IME you cannot put two people together and have them agree all the time unless one is a total pushover. If this is what is happening, then one person is being substantially more accomodating than the other.

I don’t mean just couples. I have never met two people anywhere that agree on everything. It’s just human nature. Hell, you could put a person by himself and he won’t even agree with himself all the time. Humans is just contrary people.

Also I didn’t say “fight”. I said “argue”. My SO and I rarely fight, though it does happen, but we do argue. Conflict management is an important part of a relationship and no one should be saying “Yes dear” all the time.

ETA: And yes, you can’t change them, so don’t even try. I’m not saying people don’t change in the course of a relationship, but certain fundamental things will never change.

How about “amicably disagree”? Or “negotiate”?

What are some typical things that a couple might argue about? This is kind of an alien thing for me.

Couples arguing is an alien thing to you?


I’ve learned:

  • despite what everyone told me, sex with someone you love is no better than sex with casual fuckbuddies, and in fact it gets boring faster and the frequency slows down as the relationship goes on and you two become more like roommates than sexual lovers.

  • low self-esteem can hide itself extremely well and it takes a long time to actually be able to spot it in some seemingly confident people.

  • relationships don’t have to be hard work like everyone says. People who fight constantly and stay together in an on-again-off-again relationship are morons. Find someone who’s drama free, the day to day peace of mind is worth it.

  • it’s extremely easy and tempting for people in relationships let themselves go, myself included.

  • no matter how cool or chill a woman seems at the start of the relationship, 3 - 6 months in every time you see her she’ll bitch about how much work sucks or how hard life is or how her mom doesn’t understand her etc. It’s like girls look for a guy that they can finally open the bitching floodgates to about how hard their lives are, and excuse it by saying relationships are about having eachother’s back, the two of you against the world, etc. This is depressing. When I can find a girl who’s actually inherently pleasant and optimistic about life down to her core, I’ll be more than happy to settle down.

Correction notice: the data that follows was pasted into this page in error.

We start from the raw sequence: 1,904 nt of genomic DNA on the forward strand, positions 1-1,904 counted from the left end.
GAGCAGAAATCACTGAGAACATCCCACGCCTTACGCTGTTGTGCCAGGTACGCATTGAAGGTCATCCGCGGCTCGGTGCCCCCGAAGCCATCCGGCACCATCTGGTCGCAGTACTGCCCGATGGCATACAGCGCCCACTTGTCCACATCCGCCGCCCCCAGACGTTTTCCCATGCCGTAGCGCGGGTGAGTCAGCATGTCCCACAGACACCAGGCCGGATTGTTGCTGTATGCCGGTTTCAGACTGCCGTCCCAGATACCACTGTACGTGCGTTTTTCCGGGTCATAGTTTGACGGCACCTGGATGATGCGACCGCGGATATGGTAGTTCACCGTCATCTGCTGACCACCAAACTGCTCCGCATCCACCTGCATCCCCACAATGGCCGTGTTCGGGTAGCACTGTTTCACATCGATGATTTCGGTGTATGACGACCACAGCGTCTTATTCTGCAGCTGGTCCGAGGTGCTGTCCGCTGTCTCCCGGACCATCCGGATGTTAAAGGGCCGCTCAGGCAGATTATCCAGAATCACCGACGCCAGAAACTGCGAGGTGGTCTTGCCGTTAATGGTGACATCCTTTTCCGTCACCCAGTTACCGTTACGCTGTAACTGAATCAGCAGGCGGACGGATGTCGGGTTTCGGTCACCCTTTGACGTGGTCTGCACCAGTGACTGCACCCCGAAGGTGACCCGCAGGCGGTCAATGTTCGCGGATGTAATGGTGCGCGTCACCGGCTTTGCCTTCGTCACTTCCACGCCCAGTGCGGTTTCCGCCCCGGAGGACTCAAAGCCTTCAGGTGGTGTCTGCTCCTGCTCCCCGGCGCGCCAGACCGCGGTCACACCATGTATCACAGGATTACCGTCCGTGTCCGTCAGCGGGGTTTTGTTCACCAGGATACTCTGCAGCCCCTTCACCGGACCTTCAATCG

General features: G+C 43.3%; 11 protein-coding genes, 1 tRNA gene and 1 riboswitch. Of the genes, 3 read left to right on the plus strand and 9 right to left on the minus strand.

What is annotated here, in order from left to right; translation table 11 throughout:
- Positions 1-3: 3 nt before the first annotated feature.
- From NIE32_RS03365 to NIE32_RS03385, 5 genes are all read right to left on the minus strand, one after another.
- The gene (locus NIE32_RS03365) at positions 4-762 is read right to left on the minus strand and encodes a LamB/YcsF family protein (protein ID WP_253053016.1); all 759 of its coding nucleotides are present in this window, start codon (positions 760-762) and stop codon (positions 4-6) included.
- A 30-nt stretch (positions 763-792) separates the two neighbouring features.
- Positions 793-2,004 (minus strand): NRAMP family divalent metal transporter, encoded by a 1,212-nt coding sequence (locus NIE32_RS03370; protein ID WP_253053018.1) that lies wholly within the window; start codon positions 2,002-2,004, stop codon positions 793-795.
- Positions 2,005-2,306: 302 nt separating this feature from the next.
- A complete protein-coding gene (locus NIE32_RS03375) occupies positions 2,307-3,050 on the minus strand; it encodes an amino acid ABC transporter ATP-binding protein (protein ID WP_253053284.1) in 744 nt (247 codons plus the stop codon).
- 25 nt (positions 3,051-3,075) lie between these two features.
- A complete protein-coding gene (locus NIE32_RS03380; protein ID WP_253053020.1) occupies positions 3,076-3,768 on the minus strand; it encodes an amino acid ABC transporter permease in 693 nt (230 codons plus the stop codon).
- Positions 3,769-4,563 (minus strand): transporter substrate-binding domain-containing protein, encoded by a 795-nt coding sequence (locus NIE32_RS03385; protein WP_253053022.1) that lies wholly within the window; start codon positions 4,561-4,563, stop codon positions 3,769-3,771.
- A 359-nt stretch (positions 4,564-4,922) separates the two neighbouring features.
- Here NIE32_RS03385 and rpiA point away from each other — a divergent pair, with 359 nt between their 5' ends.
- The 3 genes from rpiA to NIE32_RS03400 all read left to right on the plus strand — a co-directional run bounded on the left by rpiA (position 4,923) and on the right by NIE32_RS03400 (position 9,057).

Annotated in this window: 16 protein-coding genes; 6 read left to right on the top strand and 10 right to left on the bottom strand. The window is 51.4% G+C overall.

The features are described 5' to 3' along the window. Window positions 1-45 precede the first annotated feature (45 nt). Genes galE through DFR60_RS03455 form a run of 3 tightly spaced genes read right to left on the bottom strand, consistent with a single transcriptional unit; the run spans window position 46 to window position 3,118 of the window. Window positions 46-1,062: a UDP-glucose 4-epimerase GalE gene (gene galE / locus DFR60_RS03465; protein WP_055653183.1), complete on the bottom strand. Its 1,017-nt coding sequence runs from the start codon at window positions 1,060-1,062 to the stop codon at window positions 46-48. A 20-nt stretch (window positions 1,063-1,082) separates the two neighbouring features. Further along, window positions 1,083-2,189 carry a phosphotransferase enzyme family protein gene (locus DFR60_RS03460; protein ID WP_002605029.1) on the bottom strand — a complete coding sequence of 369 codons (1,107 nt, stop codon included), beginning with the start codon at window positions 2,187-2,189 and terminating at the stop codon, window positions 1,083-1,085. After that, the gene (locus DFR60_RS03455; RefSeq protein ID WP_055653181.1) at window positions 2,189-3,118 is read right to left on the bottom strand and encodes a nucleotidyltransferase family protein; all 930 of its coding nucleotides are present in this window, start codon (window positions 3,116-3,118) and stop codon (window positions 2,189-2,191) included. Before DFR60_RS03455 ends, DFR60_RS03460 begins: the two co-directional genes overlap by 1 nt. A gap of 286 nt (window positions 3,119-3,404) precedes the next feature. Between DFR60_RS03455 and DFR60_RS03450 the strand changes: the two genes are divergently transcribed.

:confused: :dubious: Okay, I’ll take you at your word. A sample:

  • how to load the dishwasher (forks: handle up or down?)
  • laundry: how to sort, how much/little detergent to use, etc.
  • whose turn it is to [insert disagreeable chore here] Sample: “I did it yesterday!” “So what? I did [chore] every day all last week!”
  • what to have for dinner. Sample: “So, whaddya want?” “I dunno. Don’t care. What do you want?” “Hm. Italian?” “No. I don’t want Italian.” “You said you didn’t care!” “Well, I don’t want Italian! You never care about what I want!!” pout
    And then there’s the oldy-but-goody:

What’s wrong?
You sure?
Yes. I’m SURE.
Oooookay, cuz you sure sound upset.
Nothing. Is. Wrong. Jesus Christ!
Why are you yelling at me?
I’m not yelling at you!!
Yes you are!
NO I’m NOT!!!

Agreed. If you guys argue all the time why in the world are you together? Find someone you get along with. I think people who declare that all relationships must involve some kind of conflict are the same type of people who get into fist-fights all the time and think everyone is out to get them.